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Re: Memory residence


Andrew Haley wrote:

shudo@computer.org writes:
> > Generally speaking, AOT compilers like GCJ are known to be
> > advantageous to JVMs which interpret and/or compile Java bytecode.
> > Also in start-up time of an application.
> > I measured the time to start up Eclipse 3.1M6 with Sun JDK, IBM JDK
> and GCJ 4.0 on a linux computer. GCJ 4.0 and a compiled version of
> Eclipse is part of development version of Fedora Core 4.
> > Sun JDK 1.5.0_03: a little over 11 sec.
> IBM JDK 1.4.2 SR1a: 15 sec.
> GCJ 4.0: 27 sec.
> > Note that IBM JDK provides a single JVM (and JIT) optimized for both
> throughput and start-up time while Sun offers HotSpot Server VM and
> Client VM for each goal. The way IBM took is more challenging.
> > Anyway, GCJ-compiled native binary took much time to start up.


For what it's worth, we haven't been able to duplicate this. Our
tests have shown the startup time of Eclipse under gcj to be good.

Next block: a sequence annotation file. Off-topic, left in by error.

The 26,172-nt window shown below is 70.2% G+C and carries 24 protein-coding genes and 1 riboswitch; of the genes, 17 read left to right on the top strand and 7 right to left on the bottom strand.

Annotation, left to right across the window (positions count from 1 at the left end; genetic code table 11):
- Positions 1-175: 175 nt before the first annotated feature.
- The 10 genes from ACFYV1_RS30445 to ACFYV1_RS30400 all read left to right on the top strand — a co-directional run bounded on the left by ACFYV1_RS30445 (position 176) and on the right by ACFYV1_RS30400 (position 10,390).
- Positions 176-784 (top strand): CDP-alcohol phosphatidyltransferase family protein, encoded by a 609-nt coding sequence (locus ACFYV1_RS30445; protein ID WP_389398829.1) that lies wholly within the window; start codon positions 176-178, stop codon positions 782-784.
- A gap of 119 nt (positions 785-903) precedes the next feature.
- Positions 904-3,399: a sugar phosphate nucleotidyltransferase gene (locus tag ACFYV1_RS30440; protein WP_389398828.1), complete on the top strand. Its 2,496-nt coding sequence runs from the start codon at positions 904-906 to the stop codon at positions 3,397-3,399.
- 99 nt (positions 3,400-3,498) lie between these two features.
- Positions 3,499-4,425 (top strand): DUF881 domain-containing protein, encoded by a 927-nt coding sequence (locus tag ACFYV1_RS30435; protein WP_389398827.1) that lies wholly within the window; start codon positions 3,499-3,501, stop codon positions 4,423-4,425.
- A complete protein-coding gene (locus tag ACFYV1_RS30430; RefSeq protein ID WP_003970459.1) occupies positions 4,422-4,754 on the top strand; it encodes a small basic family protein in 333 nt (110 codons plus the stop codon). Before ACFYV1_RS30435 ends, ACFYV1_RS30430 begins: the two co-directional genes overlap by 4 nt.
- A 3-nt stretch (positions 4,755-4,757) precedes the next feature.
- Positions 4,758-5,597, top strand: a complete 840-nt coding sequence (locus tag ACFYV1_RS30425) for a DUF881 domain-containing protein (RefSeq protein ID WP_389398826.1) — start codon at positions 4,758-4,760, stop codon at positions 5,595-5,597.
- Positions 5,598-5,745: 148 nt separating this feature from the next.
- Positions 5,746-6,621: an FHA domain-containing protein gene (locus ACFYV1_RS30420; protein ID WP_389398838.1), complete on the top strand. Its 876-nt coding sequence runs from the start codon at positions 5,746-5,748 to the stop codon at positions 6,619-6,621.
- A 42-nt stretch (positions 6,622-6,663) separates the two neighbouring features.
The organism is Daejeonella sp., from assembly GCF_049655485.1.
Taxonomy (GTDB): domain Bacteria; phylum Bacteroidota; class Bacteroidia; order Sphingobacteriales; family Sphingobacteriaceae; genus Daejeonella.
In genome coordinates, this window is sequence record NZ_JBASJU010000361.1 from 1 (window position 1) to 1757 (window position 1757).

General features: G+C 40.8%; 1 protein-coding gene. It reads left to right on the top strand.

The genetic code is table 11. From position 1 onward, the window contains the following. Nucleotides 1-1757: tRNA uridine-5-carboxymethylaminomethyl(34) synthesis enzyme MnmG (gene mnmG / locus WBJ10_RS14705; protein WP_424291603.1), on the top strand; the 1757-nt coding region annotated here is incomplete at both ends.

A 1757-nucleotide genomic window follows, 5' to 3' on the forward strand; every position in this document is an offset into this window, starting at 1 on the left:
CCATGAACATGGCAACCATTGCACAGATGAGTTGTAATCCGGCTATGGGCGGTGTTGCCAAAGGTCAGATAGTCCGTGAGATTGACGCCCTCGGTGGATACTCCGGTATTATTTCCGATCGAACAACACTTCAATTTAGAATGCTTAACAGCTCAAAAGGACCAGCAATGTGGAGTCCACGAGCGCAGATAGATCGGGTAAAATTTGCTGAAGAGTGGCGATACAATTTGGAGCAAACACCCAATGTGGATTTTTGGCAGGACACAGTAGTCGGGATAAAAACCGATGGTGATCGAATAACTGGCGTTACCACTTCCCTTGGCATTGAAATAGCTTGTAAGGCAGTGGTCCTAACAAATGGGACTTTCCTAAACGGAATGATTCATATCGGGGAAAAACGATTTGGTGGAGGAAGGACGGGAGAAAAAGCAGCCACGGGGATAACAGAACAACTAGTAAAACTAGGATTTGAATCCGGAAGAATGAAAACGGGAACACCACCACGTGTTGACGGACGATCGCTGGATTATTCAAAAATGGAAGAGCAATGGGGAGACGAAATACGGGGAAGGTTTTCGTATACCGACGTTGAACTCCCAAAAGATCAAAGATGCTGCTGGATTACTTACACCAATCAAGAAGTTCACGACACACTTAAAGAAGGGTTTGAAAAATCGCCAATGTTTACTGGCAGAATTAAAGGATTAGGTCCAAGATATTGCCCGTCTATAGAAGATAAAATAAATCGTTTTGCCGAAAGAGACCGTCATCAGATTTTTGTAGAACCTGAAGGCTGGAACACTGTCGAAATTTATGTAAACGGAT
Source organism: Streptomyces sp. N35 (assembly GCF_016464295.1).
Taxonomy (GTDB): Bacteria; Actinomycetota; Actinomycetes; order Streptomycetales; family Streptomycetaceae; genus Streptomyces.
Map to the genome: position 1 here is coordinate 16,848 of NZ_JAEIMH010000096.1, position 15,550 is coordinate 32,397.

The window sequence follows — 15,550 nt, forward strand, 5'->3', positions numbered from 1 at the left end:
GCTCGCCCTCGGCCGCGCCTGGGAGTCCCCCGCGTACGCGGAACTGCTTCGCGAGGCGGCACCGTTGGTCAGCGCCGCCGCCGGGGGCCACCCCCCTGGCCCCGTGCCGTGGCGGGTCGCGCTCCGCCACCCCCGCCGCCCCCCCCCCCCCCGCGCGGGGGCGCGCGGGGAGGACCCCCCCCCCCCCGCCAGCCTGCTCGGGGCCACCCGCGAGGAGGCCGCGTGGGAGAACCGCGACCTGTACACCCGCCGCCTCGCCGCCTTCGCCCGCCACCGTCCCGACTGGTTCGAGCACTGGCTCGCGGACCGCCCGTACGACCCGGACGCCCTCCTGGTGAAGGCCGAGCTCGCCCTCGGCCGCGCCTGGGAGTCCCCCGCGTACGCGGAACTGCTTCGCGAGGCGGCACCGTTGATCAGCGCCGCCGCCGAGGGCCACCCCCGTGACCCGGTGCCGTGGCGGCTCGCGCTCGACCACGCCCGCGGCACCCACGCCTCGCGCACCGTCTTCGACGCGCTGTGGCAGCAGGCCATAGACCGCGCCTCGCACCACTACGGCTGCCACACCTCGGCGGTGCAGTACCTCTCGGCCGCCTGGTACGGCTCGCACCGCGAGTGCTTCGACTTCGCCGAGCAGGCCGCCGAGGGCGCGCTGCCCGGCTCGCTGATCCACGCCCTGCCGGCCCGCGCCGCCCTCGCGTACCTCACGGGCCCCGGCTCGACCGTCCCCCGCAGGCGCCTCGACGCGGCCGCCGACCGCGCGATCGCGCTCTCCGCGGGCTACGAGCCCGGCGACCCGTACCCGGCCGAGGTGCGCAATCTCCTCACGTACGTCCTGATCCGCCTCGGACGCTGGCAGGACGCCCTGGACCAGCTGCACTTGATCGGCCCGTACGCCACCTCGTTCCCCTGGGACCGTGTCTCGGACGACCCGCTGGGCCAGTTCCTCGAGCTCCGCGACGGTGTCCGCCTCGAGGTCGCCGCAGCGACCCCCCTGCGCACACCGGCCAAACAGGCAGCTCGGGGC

Unfortunately, Eclipse startup isn't all that good in our experience - as you noticed, it is significantly slower than Sun's JVM. I think we can do better. A lot of the startup time is spent in ld.so symbol resolution, which should be drastically reduced once remaining ABI issues are resolved and we can switch to using mostly private symbols.


> Can it be improved somehow?

I suspect so, yes.  We're soon to be investigating profile data of gcj
runtime with a view to doing some tuning.

> Or, does gij run in much part of Eclipse?

Possibly, but I doubt it. Have a look at /proc/PID/maps to be sure.


A few key .jars in Fedora Core 4's native eclipse are still run interpreted (not natively compiled) due to a miscompilation bug - we'd expect performance to improve once this is resolved, but I doubt this has a significant effect on startup time.

Bryce


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